Even though my allegiance to college football is out west with my alma mater, The University of Southern California, I caught a little of the “Go Dawgs spirit” when Cheap Eats went to Athens Georgia last December. And though they may have come up short in a double OT game against the Alabama Crimson Tide, they did not come up short on Cheap Eats. And I ain’t talking just budget either . . . because if there is ONE THING I look for when I’m down south, is a go to soul food joint and let’s just say I got that playing on “Automatic”. And as far as the rest of my Cheap Eats went down in Athens? Well let’s just take a big bite back in time shall we?

The Vitals:
the spot: Mama’s Boy 8851 Macon Hwy, Suite 403 Athens, GA 30606 plus a location in downtown Athens GA
the eats: Georgia Peach French Toast
the bucks: $8.99
the full nelson: because you have Georgia peaches on your mind

No doubt when you come to Georgia you have peaches on the mind. I mean they are on every damn license plate in the state, well almost. But what of peaches in the colder months? How does one enjoy a soft, ripe juicy peach when the the leaves on the trees are no more? Well, you snag some peaches from last harvest, freeze them and then bake them with brown sugar, cinnamon, ginger, allspice and salt. Peaches will release more liquid than say apples when cooked, making a syrup spiked with all those warming spices. Yeah, you can pretty much skip the Aunt Jemima on this plate of French Toast. Candied nuts add a nice heartiness and the challah bread used for the French Toast comes from a local baker is always a good thing. But you are here for that just peachy experience. Chef Colin Mays grew up in Georgia with fond memories of biting into those oh so juicy ripe peaches in those hot and humid Southern summers. He knew he had to do something with a peach and so this delish French Toast came to be. But there is something more than a local fruit being paired with a breakfast staple happening here. They say calling someone a Georgia Peach means they are from around here, a Southerner, a person that is automatically familiar even if you don’t know their name. And that kinda of is the point of ordering a quintessential dish: to taste the feeling of belonging. All in all a peachy way to start my day.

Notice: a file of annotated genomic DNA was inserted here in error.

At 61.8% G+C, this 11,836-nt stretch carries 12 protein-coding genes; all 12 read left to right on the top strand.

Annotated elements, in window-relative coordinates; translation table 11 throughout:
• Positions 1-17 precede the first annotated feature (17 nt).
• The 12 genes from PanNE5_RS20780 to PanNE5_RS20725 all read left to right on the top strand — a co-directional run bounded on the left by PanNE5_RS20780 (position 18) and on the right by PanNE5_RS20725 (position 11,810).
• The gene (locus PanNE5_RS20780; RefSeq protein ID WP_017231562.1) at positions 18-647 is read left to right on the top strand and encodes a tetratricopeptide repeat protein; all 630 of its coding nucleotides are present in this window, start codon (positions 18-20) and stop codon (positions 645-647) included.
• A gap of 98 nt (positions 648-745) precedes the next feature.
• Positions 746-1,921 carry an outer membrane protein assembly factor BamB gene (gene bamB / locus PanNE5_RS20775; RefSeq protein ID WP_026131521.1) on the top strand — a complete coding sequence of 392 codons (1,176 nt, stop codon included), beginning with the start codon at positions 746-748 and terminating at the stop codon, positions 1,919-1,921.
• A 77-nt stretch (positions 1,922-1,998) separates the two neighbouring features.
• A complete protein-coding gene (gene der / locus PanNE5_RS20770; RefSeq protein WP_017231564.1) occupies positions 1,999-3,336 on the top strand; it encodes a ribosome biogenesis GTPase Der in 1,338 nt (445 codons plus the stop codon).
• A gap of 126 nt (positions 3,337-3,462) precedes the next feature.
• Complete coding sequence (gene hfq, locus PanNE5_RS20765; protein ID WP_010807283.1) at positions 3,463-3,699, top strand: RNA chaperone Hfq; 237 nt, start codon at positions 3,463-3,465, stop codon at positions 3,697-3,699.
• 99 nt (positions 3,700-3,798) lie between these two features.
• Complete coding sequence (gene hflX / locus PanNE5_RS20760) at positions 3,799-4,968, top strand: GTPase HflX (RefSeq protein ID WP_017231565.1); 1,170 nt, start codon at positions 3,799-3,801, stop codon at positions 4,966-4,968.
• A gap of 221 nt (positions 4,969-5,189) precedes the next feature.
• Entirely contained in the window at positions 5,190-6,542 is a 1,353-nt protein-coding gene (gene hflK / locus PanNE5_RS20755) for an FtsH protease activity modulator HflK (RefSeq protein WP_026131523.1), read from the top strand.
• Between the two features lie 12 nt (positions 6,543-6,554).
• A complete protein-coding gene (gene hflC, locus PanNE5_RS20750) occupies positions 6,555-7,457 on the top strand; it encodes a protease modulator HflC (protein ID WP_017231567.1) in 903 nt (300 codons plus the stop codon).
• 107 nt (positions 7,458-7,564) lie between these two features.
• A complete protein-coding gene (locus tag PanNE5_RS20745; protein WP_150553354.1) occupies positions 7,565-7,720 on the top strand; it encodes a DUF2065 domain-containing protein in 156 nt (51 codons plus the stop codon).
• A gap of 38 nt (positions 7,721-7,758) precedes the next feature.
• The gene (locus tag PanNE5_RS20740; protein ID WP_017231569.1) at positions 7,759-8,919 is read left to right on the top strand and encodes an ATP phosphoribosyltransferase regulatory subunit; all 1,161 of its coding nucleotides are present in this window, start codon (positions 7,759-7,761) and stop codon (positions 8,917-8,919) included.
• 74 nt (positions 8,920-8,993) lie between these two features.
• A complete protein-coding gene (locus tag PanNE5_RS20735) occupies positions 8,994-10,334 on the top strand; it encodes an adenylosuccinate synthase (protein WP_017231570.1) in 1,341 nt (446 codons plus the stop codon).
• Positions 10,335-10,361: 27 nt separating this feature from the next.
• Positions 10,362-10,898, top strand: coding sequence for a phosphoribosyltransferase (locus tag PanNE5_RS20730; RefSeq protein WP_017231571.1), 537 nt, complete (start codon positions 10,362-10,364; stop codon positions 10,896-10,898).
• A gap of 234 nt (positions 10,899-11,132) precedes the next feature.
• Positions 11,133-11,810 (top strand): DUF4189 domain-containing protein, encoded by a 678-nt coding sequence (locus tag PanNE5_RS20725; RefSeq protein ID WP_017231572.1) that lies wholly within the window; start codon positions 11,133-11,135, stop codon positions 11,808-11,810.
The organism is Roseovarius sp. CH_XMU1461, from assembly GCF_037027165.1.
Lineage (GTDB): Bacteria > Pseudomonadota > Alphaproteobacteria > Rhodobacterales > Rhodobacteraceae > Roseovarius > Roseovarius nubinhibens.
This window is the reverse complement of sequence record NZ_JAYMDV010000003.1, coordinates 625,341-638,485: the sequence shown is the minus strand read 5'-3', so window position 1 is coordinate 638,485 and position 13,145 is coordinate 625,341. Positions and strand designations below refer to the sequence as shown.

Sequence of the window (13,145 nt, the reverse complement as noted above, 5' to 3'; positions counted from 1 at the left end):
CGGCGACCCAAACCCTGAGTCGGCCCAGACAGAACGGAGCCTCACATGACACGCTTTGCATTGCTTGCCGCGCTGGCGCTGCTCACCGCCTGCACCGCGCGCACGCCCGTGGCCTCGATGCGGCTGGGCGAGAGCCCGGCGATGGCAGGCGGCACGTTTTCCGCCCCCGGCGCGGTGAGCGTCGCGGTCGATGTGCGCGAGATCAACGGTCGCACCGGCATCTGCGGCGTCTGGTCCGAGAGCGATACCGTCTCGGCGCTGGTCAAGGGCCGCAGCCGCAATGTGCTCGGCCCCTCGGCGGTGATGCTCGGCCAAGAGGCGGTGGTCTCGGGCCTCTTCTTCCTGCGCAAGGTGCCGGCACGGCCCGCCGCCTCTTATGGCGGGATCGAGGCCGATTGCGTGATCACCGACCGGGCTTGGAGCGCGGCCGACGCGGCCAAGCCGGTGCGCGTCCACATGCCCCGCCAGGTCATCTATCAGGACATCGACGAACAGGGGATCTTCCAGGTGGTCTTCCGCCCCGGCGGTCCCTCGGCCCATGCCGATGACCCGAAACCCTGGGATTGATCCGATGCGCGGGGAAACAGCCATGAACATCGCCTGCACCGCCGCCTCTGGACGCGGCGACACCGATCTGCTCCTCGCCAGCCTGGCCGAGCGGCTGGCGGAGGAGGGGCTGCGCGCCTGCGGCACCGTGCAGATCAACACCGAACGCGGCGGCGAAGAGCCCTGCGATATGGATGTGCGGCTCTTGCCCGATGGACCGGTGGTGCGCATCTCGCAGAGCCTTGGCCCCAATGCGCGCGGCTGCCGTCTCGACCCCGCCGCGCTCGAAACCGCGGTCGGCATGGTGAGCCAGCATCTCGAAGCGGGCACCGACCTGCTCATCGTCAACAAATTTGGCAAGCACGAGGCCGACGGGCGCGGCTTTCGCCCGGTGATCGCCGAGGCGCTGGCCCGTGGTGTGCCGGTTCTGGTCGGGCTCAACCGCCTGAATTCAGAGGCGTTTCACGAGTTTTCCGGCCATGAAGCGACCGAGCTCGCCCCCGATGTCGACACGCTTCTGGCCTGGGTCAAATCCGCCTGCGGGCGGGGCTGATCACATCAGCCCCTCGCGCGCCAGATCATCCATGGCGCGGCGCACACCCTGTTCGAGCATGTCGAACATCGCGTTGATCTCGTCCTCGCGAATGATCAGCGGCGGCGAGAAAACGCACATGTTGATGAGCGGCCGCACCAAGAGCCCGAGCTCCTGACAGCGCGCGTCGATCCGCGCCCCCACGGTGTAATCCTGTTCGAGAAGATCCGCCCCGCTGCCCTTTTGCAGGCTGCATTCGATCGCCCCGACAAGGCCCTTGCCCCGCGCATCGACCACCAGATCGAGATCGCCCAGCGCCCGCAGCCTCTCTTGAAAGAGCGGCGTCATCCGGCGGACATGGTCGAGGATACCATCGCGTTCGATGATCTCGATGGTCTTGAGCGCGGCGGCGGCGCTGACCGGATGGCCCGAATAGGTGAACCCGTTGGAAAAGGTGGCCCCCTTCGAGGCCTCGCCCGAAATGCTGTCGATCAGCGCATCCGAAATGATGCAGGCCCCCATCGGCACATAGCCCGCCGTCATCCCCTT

The Vitals:
the spot: Last Resort Grill 174/184 W Clayton St Athens, GA 30601 
the eats: Posole
the bucks: $8.50
the full nelson: A classic Mexican stew with a Southern BBQ kick and a fried egg because why not?

I was approached at the airpot a few years back by a Cheap Eats fan who insisted I come to do a show in Athens just to try the Last Resort Grill. Had I known they served Posole and I may have changed my flight on the spot. Posole is a dish you either grew up with, most likely in a Mexican or Mexican American household or you absolutely remember trying for the first time. I fall into the latter category. It was a cold winter’s day in Taos, New Mexico when I had my first bowl of Posole and I instantly became hooked. Sure, who doesn’t love a hot bowl of soup when it’s snowing outside but we are talking a stew with a depth of flavor few cuisines besides Mexican can bring. Classically Posole is a stew or soup with hominy, meat, chiles and various garnishes like onion, cilantro, lime, avocado, and cabbage. My first was a chicken Posole with hatch green chiles; one of the most exciting Mexican/Mexican inspired dishes I had to date. Eventually I would come across the pork variety in a red broth, far richer and very handy when hungover. I even have made Posole with left over Thanksgiving turkey which has become a go to along with turkey club sandwiches. I guess you could say I am Posole obsessed. Which made choosing the Posole at Last Resort Grill a bit of a no brainer. Now while I wouldn’t call this Posole traditional, it would certainly fit the bill as a hangover cure by virtue of the fried egg topping alone. The pork is hit with a BBQ rub, smoked and pulled which doesn’t exactly scream Mexico City but to be honest, a bbq rub is a bunch of spices and so much of Mexican cooking involves spices of all varieties, so it just works. Last Resort Grill is anything but a Last Resort: the place is always packed and certainly is an Athens staple. Beloved enough to even stop someone at the airport and say “you need to go there”. Well, stranger who put Last Resort on my radar, you got your wish and I got a solid Posole lunch for under $9.